There is a change of the guard underway on the county commission.
Bob Moomaw has served on the board for four years; his final meeting was Tuesday. Michael Whiting begins a four-year stint next week.
It is a much different situation now than that which presented itself four years ago, when Moomaw began his duties.
It is, to a meaningful extent, a result of what Moomaw has done the past four years that the situation is considerably different, and certainly more positive now that it was when he joined the fray.
Remember back, if you will, to the condition county government was in four years ago.
The county was on the edge of disaster. The county’s finances were a wreck. No, that is soft-peddling the situation: The county’s finances had been destroyed. The county was in the ICU, on life support.
The problems showed up as early as 2003, when an audit report alluded to difficulties. The problem was clear in 2004, when yet another audit report ran up the red flag.
Nothing was done to avert the impending crash.
To oversimplify: Archuleta County had overspent – on substantial increases in staffing, programs and processes desired by the residents of the county. Money from other funds was used to compensate for General Fund shortfalls. The financial field was riddled with the debris left behind by poor accounting and record keeping.
The county had run through two interim county administrators – Kathy Holthus left in 2005; Bob Jasper left the next year. Bob Campbell was hired in 2006, and would last into 2007. The county finance director and county treasurer were flatfooted and stammering in the middle of the maelstrom, befuddled at best, both soon to depart.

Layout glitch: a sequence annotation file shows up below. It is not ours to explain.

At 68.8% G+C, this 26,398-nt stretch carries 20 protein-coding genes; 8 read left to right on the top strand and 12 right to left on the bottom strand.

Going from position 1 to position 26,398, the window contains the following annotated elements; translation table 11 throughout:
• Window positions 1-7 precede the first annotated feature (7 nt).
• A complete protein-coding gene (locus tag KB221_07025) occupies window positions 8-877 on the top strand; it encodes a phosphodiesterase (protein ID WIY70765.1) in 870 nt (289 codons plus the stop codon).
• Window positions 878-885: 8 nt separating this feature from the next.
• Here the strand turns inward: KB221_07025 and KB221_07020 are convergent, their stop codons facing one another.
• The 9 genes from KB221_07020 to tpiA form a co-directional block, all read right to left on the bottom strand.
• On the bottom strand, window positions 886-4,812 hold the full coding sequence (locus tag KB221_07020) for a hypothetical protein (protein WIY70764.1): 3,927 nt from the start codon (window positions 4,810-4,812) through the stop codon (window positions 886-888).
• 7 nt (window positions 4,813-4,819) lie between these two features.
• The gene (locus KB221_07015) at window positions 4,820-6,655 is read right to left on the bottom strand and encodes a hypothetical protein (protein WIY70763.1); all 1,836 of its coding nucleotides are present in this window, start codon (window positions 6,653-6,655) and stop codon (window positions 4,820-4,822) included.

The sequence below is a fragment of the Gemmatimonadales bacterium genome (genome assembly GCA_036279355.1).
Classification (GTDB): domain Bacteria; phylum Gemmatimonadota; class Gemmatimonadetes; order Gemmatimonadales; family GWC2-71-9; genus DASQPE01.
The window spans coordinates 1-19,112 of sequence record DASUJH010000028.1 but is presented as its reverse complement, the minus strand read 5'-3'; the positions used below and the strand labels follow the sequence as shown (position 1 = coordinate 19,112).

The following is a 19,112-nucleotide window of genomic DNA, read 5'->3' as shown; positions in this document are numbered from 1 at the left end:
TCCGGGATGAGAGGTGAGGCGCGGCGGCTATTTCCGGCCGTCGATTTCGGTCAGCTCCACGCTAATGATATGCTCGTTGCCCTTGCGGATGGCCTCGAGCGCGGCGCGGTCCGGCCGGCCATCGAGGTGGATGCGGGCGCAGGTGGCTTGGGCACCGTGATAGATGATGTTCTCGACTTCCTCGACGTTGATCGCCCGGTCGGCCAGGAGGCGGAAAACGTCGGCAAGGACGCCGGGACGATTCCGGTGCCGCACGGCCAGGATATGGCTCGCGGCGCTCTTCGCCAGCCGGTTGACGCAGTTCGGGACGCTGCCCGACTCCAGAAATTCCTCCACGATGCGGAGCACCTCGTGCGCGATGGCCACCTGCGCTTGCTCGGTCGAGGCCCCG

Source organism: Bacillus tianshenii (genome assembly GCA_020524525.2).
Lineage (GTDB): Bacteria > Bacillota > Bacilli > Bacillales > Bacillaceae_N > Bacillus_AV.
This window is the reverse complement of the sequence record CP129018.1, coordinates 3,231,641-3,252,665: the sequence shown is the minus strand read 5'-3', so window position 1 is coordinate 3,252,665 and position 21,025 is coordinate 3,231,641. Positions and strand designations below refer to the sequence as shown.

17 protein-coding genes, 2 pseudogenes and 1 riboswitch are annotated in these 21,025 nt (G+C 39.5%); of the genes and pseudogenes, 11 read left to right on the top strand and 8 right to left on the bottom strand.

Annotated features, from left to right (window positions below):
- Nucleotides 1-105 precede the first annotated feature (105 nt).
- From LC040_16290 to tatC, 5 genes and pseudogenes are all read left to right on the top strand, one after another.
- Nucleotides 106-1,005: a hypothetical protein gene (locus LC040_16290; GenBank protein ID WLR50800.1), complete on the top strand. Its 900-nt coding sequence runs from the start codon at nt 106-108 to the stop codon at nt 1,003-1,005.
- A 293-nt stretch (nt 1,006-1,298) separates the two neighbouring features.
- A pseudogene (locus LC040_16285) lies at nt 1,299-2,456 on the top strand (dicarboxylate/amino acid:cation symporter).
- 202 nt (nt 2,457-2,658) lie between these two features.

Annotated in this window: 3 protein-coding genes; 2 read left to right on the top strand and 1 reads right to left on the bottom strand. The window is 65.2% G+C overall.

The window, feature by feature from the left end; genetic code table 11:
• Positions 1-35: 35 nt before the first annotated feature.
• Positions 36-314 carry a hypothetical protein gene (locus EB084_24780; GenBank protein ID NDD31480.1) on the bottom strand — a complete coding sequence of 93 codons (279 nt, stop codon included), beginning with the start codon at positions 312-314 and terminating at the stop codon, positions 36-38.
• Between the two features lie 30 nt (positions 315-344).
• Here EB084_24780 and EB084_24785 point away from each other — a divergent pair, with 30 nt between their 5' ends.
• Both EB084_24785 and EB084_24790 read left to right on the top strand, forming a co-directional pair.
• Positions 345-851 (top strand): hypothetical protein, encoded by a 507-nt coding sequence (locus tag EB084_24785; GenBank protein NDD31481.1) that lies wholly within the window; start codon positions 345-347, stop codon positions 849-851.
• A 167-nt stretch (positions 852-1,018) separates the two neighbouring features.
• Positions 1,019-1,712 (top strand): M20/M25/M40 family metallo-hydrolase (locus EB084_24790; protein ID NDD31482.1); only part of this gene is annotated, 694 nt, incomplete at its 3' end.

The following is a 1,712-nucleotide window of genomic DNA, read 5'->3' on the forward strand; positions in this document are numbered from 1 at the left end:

Moreover, the county commission was as dysfunctional as any in memory, perhaps more dysfunctional than any here, ever.
Morale among other elected officials and staff members had plummeted to a despairing low point.
It was truly grim.
That is what Moomaw stepped into. Willingly, and with the county’s best interests at heart.
Things did not get better overnight.
A Citizens’ Advisory Task Force helped with the heavy lifting, fighting a current that saw the county’s tax revenues frozen by the state. There were problems with a forensic audit.
Then, things began to clear. A new and competent finance director was brought on board and did yeoman work. Greg Schulte was hired to head the administration.
By the end of 2008, the county was in the black, following several drastic cuts in staff and funds to departments. The commission itself, one of the major stumbling blocks to progress, changed suddenly with the election of Clifford Lucero and John Ranson two years ago. In 2011, the county is back of solid ground, and now taking steps to ensure that a disaster of the likes we experienced those few years ago will never happen again. The General Fund balance is now more than 700 percent better than it was at the start of 2008.
We made it by the skin of our teeth. And we made it, in a very significant way, due to the efforts of Bob Moomaw.
As is the case with anyone who holds public office, Moomaw is criticized more than he is praised. There are legitimate complaints about the performance of any public official, arguments with opinions and policies, problems with projects. But, given the difficulty of the circumstances Moomaw faced during his tenure, great credit must be given to a man who faced those circumstances squarely, who had the courage to do battle when many might have fled, and who served his community well.